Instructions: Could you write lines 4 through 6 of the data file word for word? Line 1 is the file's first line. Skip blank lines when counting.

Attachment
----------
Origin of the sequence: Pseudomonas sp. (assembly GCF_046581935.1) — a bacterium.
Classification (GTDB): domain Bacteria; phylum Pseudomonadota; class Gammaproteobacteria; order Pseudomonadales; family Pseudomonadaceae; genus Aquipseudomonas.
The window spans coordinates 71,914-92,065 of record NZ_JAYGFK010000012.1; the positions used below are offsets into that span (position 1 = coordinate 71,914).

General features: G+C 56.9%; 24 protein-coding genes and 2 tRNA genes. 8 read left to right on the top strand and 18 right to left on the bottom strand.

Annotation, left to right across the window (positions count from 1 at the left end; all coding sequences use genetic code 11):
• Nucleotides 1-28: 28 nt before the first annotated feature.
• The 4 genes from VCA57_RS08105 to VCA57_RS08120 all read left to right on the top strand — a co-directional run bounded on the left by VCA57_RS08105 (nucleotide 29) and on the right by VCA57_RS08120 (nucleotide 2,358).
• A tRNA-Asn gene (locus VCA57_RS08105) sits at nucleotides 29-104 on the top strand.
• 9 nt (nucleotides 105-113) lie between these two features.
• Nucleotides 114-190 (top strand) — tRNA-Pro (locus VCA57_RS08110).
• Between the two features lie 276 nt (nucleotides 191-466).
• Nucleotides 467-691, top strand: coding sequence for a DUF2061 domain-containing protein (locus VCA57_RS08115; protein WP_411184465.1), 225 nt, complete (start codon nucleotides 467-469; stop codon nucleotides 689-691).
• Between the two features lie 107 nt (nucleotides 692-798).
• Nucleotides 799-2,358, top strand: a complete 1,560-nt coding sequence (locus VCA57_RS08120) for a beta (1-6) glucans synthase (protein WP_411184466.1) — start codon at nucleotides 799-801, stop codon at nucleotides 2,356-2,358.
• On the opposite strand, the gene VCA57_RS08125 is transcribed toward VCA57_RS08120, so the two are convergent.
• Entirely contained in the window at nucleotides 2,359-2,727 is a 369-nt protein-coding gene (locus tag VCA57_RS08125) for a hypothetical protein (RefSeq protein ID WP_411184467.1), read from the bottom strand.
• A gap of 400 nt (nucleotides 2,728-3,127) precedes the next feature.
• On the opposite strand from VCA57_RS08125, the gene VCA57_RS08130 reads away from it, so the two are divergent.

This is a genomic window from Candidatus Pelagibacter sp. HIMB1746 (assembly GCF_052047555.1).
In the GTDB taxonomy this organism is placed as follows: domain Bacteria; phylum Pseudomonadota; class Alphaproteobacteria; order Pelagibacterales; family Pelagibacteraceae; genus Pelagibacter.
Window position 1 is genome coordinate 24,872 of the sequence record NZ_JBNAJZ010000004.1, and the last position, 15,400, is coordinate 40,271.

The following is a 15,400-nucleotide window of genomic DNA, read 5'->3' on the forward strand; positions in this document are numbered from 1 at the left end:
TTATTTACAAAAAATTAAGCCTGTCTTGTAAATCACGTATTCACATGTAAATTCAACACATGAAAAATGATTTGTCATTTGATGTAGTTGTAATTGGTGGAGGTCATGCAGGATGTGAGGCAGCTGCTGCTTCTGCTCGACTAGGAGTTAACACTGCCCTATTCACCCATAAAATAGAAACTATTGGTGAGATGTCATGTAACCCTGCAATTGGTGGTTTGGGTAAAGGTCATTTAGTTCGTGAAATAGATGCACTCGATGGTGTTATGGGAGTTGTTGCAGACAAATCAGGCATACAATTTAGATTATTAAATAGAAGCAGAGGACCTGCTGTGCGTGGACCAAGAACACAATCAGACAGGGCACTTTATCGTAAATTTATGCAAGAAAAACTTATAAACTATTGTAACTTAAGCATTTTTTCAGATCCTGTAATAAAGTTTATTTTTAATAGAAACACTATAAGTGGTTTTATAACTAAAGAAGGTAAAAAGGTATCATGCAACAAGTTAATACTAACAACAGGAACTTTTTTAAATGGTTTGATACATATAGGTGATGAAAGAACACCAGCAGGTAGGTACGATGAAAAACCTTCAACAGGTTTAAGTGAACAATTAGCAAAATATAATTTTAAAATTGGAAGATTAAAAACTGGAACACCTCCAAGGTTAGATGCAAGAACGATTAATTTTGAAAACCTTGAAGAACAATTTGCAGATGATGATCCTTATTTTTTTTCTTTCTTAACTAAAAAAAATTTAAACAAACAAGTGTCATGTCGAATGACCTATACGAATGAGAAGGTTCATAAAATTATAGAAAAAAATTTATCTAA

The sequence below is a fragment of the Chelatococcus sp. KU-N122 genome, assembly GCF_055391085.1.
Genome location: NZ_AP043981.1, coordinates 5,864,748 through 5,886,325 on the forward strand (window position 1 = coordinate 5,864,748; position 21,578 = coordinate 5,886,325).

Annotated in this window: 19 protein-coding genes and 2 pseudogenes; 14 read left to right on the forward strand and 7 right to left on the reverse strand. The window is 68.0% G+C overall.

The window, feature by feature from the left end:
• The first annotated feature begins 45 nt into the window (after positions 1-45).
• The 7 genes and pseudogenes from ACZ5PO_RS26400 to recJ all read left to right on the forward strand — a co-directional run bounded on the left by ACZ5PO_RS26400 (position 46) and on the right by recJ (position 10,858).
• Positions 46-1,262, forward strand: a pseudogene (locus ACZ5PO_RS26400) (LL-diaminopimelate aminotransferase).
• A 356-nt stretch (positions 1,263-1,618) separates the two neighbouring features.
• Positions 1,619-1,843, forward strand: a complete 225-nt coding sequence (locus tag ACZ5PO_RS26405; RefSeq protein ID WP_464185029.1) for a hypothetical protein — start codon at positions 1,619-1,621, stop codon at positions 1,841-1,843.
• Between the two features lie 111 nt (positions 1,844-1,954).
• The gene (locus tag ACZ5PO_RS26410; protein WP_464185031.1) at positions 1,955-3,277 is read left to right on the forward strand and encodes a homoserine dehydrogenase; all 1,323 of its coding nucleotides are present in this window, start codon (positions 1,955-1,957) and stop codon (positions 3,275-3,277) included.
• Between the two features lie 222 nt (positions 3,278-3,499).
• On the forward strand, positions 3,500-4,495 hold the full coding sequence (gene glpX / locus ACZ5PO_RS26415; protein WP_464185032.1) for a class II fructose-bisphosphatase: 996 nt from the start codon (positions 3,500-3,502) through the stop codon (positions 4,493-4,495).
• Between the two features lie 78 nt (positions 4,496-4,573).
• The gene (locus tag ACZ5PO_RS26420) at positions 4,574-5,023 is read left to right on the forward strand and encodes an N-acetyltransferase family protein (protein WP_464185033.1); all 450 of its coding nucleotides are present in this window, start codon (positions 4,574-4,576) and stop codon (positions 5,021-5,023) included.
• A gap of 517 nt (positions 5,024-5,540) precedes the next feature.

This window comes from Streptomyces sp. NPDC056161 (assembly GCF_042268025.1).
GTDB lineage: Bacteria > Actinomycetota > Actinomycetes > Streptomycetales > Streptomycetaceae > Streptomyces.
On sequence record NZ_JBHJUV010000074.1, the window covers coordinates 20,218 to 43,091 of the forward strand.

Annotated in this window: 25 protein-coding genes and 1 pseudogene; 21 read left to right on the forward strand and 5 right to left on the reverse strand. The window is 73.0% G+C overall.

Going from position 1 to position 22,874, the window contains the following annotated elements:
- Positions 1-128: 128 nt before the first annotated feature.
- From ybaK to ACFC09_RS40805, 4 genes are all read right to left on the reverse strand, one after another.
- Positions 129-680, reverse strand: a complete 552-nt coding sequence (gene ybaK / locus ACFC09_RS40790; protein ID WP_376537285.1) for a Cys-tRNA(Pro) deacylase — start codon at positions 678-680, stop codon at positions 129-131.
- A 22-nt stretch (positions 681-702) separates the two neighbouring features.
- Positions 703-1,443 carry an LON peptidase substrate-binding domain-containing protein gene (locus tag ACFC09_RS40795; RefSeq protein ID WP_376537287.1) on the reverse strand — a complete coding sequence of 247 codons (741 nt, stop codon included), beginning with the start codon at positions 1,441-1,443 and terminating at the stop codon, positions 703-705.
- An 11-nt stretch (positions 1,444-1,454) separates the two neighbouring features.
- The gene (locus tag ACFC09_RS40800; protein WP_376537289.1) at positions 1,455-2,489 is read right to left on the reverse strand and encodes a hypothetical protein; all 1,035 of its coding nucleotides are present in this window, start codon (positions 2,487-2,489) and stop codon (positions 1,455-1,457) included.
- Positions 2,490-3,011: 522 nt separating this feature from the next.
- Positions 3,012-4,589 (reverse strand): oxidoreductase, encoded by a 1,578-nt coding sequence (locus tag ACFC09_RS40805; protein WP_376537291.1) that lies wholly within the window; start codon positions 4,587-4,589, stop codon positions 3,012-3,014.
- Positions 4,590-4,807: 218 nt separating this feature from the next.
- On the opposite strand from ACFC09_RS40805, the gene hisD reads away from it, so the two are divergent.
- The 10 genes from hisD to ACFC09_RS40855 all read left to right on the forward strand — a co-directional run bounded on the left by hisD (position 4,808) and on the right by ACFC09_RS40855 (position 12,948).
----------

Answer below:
General features: G+C 56.9%; 24 protein-coding genes and 2 tRNA genes. 8 read left to right on the top strand and 18 right to left on the bottom strand.

Annotation, left to right across the window (positions count from 1 at the left end; all coding sequences use genetic code 11):
• Nucleotides 1-28: 28 nt before the first annotated feature.